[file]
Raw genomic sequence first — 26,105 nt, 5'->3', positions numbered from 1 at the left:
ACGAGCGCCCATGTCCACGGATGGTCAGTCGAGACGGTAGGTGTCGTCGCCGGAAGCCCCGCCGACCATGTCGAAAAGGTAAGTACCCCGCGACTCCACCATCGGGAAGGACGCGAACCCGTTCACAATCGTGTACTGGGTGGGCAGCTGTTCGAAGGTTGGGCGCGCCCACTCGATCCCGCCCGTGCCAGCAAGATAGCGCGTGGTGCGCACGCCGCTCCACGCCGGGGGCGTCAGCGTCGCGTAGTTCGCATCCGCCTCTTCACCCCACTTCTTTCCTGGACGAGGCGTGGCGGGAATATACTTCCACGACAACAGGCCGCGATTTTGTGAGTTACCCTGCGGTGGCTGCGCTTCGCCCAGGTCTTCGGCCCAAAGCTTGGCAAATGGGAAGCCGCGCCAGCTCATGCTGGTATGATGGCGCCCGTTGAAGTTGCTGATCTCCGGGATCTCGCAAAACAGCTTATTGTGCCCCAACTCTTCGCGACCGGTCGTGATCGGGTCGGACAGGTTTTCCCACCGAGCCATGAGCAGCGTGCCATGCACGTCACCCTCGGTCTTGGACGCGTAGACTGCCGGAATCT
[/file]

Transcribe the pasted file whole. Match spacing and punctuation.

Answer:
Raw genomic sequence first — 26,105 nt, 5'->3', positions numbered from 1 at the left:
ACGAGCGCCCATGTCCACGGATGGTCAGTCGAGACGGTAGGTGTCGTCGCCGGAAGCCCCGCCGACCATGTCGAAAAGGTAAGTACCCCGCGACTCCACCATCGGGAAGGACGCGAACCCGTTCACAATCGTGTACTGGGTGGGCAGCTGTTCGAAGGTTGGGCGCGCCCACTCGATCCCGCCCGTGCCAGCAAGATAGCGCGTGGTGCGCACGCCGCTCCACGCCGGGGGCGTCAGCGTCGCGTAGTTCGCATCCGCCTCTTCACCCCACTTCTTTCCTGGACGAGGCGTGGCGGGAATATACTTCCACGACAACAGGCCGCGATTTTGTGAGTTACCCTGCGGTGGCTGCGCTTCGCCCAGGTCTTCGGCCCAAAGCTTGGCAAATGGGAAGCCGCGCCAGCTCATGCTGGTATGATGGCGCCCGTTGAAGTTGCTGATCTCCGGGATCTCGCAAAACAGCTTATTGTGCCCCAACTCTTCGCGACCGGTCGTGATCGGGTCGGACAGGTTTTCCCACCGAGCCATGAGCAGCGTGCCATGCACGTCACCCTCGGTCTTGGACGCGTAGACTGCCGGAATCT